By Dave Kiffer
May 12, 2007
Some people in the community thought that the former Assembly Member and State Representative was a polarizing person, but that was never my thought and - heaven knows - Jim and I disagreed on a great many things over the years.
What Jim was was a person who very deeply cared about the community of Ketchikan. And he worked tirelessly to achieve what he thought was best for the community.
For example, not long after I was elected to the Borough Assembly in 2003, I got a phone call from Jim. We had long before "agreed to disagree" on most political issues but he would still frequently stop me on the street to talk local issues.
Anyway, he called me a few days after the election (and this was after he called a few days prior to the election and said I "had his vote"). "Kiffer," he said ( I don't think he ever called my by first name!) "The only advice I have is do what you think is right. Nothing else matters."
You can disagree agree with how anyone goes about achieving their goals for the community but nothing else is as important as doing what you think is right. And then having the courage to stick to your guns when others doubt you. Jim certainly did that.
My favorite memory of Representative Elkins was one of the first dealings that I had with him back in the early 1980s when he was on the Borough Assembly and I was just starting my journalism career with the Ketchikan Daily News.
I can't remember what the exact issue was, but I was reporting on an Assembly meeting. Elkins - as was his wont - had gotten a little steamed about some issue and had spoken rather forcefully about it.
When I wrote up the meeting story, rather than just saying "Elkins said" after his quote I wrote that "Elkins thundered."
That was a violation of journalism standards somewhat, but as usual I was "stretching" the boundaries a bit to make the story more interesting. Besides, I felt, he really did "thunder" that particular statement.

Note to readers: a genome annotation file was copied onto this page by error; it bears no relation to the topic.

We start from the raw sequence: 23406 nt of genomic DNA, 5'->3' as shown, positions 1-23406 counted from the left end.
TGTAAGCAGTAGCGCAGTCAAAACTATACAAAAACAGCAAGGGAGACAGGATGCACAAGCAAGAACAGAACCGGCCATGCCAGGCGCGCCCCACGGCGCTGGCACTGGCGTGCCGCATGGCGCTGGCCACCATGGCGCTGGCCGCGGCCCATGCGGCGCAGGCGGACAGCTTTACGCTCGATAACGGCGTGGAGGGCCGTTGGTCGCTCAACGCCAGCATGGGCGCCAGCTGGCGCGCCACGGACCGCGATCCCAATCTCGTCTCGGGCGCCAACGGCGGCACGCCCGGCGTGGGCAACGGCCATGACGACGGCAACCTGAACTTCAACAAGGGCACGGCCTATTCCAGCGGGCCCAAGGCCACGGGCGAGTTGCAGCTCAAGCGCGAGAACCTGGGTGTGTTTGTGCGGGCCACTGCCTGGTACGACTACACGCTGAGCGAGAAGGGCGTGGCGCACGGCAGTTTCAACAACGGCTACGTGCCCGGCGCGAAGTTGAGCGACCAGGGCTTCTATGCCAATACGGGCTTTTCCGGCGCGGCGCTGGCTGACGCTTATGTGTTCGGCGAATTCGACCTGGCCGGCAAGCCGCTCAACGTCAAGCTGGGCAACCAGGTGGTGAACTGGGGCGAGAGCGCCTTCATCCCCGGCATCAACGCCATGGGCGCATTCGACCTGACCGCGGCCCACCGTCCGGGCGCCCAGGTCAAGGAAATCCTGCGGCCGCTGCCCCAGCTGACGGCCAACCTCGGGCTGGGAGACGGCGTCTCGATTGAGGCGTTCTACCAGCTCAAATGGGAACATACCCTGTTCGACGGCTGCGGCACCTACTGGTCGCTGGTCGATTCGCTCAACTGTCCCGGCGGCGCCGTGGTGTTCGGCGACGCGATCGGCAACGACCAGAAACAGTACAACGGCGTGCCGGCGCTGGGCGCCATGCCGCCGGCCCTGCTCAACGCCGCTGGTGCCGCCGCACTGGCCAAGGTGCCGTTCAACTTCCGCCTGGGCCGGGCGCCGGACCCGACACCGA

My editor, Duncan Frazier, looked a little askance when he read my story.
"Are you sure, he 'thundered?'" he asked me.
"Are you sure you're sure?" he pressed on.
After all, there is no one more certain about what he saw and heard than a young journalist. It's only later you begin to question things you should have probably questioned from the beginning. Face it, young journalists have that same arrogance that young liberals and conservatives do. Everything is black and white.
"Okay, it's your funeral," Frazier said with a little smile. He was always giving me plenty of rope to hang myself.
The next morning, the phone rang.
"Kiffer, it's Elkins," Frazier announced (a little bit louder than I thought he needed to). Everyone in the news room stopped typing and stared.
I picked up the phone.
"Kiffer," Elkins said calmly. "Have you ever heard me thunder?"
"Yes, sir. Last night."
There was what I would later understand was called a "pregnant pause."
Then it came. And that "thunder" was infinitely more booming than what I heard at the meeting. I can't remember exactly what he said. I just sat there listening, my face getting redder and redder as everyone else in the newsroom snickered.
When I put down the phone, my editor looked up.
"What did he say?"
I thought about my words a little more carefully this time. Then I answered.
"He just thundered."
Contact Dave at firstname.lastname@example.org
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